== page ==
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News Article

Treated wood stronger than titanium


New processing approach creates wood that is 6 times lighter than steel but just as strong

Wood has been a major building material for humans since complex construction first began in earnest. However modern engineering has come to outgrow the mechanical limits of wood and now relies on stronger and tougher materials including steel and other alloys. Of course wood is now not often used in its natural form and is treated with steam, ammonia or densification. Researchers at the University of Maryland, College Park sought to improve upon the current techniques used to create these denser woods and have presented the results for a new treatment process in Nature.

The process is as follows: removal of lignin and hemicellulose via boiling in a mixture of NaOH and Na2SO3. The cell walls within the wood are then fully collapsed via hot-pressing at 150F which creates a dense wood with highly-aligned and compacted cellulose fibres, crushing any holes or knots into a tightly compacted plank 5 times thinner than before. This compression allows the fibres to form hydrogen bonds, greatly increasing the strength. The treatment process is then finished off by a coat of paint. Testing of the new material included firing high speed projectiles at the wood to test ballistic resistance. Strength and toughness were found to rival that of metals-based materials commonly used for their mechanical strength including steel and titanium alloys.

Liangbing Hu of UMD's A. James Clark School of Engineering and the leader of the team: "This could be a competitor to steel or even titanium alloys, it is so strong and durable. It's also comparable to carbon fiber, but much less expensive."

Teng Li, the co-leader of the team and Samuel P. Langley Associate Professor of mechanical engineering at UMD's Clark School: "It is both strong and tough, which is a combination not usually found in nature,"

The applications of such a strong and lightweight material are seemingly boundless given that it has the possibility to replace steel in certain products. Previous synthetic materials which have a strong mechanical strength are often problematic in another way, for instance weight, environmental impact or complex production. However wood treated in this fashion is lighter, stronger and simple to produce than many other mechanically similar materials. This approach was also reported to be effective across numerous wood species meaning it could be applied to a range of easily accessible woods to widen their construction and building uses.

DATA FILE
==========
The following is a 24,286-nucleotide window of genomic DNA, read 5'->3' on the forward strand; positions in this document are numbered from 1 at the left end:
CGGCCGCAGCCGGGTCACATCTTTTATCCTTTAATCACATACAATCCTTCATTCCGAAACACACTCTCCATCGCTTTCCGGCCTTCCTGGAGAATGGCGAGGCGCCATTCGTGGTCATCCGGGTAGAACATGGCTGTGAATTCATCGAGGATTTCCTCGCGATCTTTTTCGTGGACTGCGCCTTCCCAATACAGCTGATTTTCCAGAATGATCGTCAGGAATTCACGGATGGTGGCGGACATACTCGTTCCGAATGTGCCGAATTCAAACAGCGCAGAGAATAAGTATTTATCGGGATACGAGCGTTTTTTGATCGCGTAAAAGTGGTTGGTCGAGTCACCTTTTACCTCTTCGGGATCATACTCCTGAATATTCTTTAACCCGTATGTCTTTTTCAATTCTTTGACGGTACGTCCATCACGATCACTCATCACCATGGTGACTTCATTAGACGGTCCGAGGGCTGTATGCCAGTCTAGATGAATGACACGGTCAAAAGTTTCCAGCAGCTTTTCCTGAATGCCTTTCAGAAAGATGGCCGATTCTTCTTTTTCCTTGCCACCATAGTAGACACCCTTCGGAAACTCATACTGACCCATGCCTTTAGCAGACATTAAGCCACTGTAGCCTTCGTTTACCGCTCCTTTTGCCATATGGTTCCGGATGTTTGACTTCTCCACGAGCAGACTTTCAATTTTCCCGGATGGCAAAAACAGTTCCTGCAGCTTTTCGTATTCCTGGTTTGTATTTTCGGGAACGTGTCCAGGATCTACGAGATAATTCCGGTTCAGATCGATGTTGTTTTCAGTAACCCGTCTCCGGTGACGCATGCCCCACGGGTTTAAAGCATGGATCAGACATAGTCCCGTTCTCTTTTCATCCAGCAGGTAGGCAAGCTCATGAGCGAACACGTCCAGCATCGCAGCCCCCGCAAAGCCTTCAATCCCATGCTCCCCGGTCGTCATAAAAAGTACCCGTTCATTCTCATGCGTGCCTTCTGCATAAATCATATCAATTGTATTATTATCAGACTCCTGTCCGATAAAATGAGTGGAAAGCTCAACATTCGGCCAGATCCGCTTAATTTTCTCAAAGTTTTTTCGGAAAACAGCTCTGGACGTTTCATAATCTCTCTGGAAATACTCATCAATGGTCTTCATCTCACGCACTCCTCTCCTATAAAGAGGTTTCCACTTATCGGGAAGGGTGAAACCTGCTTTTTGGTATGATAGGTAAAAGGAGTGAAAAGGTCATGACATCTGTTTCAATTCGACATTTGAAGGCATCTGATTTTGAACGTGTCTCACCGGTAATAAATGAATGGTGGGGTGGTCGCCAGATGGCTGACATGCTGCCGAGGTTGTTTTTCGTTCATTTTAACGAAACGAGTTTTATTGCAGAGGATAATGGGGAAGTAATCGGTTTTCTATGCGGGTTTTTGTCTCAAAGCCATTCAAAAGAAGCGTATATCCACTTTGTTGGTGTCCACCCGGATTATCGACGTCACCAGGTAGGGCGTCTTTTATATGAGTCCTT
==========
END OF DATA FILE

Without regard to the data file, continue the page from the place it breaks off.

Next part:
Liangbing Hu: “Soft woods like pine or balsa, which grow fast and are more environmentally friendly, could replace slower-growing but denser woods like teak, in furniture or buildings,”

 

Read the full paper here:

Jianwei Song, Chaoji Chen, Shuze Zhu, Mingwei Zhu, Jiaqi Dai, Upamanyu Ray, Yiju Li, Yudi Kuang, Yongfeng Li, Nelson Quispe, Yonggang Yao, Amy Gong, Ulrich H. Leiste, Hugh A. Bruck, J. Y. Zhu, Azhar Vellore, Heng Li, Marilyn L. Minus, Zheng Jia, Ashlie Martini, Teng Li, Liangbing Hu. Processing bulk natural wood into a high-performance structural material. Nature, 2018; 554 (7691): 224 DOI: 10.1038/nature25476

 

See the original press release here: https://www.umdrightnow.umd.edu/news/umd-researchers-create-super-wood-stronger-most-metals

 

To find over 10,000 similar papers use the following search string:

("wood" OR "wood anatomy" OR "forest products" OR "lignin" OR "lignification" OR "wood anatomy" OR "timber production" OR "timber trade" OR "timbers" OR "wood chemistry" OR "wood panels" OR "wood products" OR "wood properties") AND ("tensile strength" OR "tensile stress" OR "wood strength")